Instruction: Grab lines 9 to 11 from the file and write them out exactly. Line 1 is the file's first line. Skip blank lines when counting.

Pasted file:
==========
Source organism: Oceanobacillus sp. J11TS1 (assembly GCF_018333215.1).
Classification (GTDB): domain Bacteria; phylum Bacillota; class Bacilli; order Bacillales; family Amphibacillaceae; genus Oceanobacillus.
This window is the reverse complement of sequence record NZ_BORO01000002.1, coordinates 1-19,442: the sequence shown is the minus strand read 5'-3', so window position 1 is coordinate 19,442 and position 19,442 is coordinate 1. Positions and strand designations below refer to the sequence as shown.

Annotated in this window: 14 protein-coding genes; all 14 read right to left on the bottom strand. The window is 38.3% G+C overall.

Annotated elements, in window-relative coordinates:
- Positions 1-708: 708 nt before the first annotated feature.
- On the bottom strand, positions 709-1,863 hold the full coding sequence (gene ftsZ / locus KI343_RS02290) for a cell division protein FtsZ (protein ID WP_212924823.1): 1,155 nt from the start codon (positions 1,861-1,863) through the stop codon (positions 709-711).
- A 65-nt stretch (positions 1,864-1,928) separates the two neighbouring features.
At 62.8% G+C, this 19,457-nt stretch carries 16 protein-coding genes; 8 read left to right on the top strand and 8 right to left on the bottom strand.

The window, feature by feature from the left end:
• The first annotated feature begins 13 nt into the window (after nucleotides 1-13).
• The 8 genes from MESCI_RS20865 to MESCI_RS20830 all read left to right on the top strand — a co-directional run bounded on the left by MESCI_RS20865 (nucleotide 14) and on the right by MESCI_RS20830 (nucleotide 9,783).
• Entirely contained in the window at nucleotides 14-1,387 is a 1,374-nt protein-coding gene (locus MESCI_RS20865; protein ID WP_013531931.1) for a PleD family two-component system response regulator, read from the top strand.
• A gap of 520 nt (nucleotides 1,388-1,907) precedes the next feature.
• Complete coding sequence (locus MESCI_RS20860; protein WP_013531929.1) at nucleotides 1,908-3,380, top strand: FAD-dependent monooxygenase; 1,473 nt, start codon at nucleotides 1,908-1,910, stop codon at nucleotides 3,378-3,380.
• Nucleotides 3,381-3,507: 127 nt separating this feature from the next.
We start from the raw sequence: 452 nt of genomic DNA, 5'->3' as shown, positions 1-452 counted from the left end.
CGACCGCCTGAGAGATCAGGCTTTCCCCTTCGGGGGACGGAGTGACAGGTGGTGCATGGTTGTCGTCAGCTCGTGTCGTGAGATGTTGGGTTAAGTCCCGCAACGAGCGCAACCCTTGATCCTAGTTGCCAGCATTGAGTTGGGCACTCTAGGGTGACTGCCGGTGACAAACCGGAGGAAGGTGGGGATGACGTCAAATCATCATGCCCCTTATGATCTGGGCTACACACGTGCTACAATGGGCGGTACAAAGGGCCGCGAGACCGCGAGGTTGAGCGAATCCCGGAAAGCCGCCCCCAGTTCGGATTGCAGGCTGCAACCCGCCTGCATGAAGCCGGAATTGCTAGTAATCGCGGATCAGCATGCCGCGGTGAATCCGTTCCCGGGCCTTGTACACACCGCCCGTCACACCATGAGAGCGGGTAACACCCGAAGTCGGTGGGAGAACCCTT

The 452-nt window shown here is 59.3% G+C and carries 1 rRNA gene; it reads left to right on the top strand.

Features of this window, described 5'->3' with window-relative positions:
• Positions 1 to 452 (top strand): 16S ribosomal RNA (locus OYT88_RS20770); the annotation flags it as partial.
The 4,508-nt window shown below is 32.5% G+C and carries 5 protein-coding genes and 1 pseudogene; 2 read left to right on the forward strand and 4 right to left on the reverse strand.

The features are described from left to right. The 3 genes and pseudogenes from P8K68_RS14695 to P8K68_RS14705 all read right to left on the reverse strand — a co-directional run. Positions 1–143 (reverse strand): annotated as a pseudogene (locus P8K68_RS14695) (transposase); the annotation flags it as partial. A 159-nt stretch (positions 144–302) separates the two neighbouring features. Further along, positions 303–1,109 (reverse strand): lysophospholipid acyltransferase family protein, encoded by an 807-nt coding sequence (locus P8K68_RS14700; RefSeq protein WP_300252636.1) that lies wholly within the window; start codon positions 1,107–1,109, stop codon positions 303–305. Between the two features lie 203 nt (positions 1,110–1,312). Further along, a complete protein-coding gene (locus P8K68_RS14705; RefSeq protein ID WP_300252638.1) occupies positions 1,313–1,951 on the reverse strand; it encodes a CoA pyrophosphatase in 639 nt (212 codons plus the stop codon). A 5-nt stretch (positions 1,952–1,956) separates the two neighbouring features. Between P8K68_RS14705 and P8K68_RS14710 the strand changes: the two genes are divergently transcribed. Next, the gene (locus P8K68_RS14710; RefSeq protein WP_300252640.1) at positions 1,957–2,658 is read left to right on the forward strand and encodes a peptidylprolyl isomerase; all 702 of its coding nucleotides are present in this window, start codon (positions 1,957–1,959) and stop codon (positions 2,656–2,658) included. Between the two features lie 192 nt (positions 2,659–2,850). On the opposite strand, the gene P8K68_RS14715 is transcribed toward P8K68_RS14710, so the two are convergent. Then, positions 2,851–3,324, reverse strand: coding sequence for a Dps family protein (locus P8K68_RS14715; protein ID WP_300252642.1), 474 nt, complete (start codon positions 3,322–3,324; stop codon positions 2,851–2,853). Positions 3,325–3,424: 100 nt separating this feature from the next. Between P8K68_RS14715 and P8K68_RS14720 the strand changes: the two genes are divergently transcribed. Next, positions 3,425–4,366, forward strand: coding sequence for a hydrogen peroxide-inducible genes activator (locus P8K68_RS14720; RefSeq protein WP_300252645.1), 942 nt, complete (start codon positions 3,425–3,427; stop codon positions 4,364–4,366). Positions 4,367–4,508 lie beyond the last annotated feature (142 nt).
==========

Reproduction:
At 62.8% G+C, this 19,457-nt stretch carries 16 protein-coding genes; 8 read left to right on the top strand and 8 right to left on the bottom strand.

The window, feature by feature from the left end:
• The first annotated feature begins 13 nt into the window (after nucleotides 1-13).